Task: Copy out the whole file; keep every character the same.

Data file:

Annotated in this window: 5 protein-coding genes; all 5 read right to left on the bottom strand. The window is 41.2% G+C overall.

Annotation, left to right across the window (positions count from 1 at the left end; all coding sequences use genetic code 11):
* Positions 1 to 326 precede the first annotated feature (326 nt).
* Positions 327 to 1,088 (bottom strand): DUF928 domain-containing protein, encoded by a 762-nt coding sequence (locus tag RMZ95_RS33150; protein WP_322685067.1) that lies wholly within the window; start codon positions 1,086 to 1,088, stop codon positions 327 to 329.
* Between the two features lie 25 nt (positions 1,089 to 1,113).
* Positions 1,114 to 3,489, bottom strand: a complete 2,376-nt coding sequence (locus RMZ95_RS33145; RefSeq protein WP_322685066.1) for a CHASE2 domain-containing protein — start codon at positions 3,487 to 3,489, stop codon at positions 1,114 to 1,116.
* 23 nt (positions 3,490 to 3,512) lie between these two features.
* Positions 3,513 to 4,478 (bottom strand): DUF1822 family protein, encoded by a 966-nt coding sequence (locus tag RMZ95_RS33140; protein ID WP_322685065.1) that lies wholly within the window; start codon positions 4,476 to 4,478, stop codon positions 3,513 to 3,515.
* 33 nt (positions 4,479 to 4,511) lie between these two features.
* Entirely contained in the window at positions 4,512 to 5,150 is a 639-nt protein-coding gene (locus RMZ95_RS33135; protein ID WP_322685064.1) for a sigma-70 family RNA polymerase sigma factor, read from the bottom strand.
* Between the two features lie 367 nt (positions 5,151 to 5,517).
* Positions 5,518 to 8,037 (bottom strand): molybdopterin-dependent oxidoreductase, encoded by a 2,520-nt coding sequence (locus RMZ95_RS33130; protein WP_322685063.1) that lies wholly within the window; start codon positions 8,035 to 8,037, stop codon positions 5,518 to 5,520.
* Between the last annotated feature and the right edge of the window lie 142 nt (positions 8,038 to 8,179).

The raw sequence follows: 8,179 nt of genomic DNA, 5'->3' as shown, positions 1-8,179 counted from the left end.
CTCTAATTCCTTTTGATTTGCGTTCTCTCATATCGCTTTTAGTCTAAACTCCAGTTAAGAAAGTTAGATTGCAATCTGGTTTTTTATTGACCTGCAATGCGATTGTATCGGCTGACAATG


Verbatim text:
Annotated in this window: 5 protein-coding genes; all 5 read right to left on the bottom strand. The window is 41.2% G+C overall.

Annotation, left to right across the window (positions count from 1 at the left end; all coding sequences use genetic code 11):
* Positions 1 to 326 precede the first annotated feature (326 nt).
* Positions 327 to 1,088 (bottom strand): DUF928 domain-containing protein, encoded by a 762-nt coding sequence (locus tag RMZ95_RS33150; protein WP_322685067.1) that lies wholly within the window; start codon positions 1,086 to 1,088, stop codon positions 327 to 329.
* Between the two features lie 25 nt (positions 1,089 to 1,113).
* Positions 1,114 to 3,489, bottom strand: a complete 2,376-nt coding sequence (locus RMZ95_RS33145; RefSeq protein WP_322685066.1) for a CHASE2 domain-containing protein — start codon at positions 3,487 to 3,489, stop codon at positions 1,114 to 1,116.
* 23 nt (positions 3,490 to 3,512) lie between these two features.
* Positions 3,513 to 4,478 (bottom strand): DUF1822 family protein, encoded by a 966-nt coding sequence (locus tag RMZ95_RS33140; protein ID WP_322685065.1) that lies wholly within the window; start codon positions 4,476 to 4,478, stop codon positions 3,513 to 3,515.
* 33 nt (positions 4,479 to 4,511) lie between these two features.
* Entirely contained in the window at positions 4,512 to 5,150 is a 639-nt protein-coding gene (locus RMZ95_RS33135; protein ID WP_322685064.1) for a sigma-70 family RNA polymerase sigma factor, read from the bottom strand.
* Between the two features lie 367 nt (positions 5,151 to 5,517).
* Positions 5,518 to 8,037 (bottom strand): molybdopterin-dependent oxidoreductase, encoded by a 2,520-nt coding sequence (locus RMZ95_RS33130; protein WP_322685063.1) that lies wholly within the window; start codon positions 8,035 to 8,037, stop codon positions 5,518 to 5,520.
* Between the last annotated feature and the right edge of the window lie 142 nt (positions 8,038 to 8,179).

The raw sequence follows: 8,179 nt of genomic DNA, 5'->3' as shown, positions 1-8,179 counted from the left end.
CTCTAATTCCTTTTGATTTGCGTTCTCTCATATCGCTTTTAGTCTAAACTCCAGTTAAGAAAGTTAGATTGCAATCTGGTTTTTTATTGACCTGCAATGCGATTGTATCGGCTGACAATG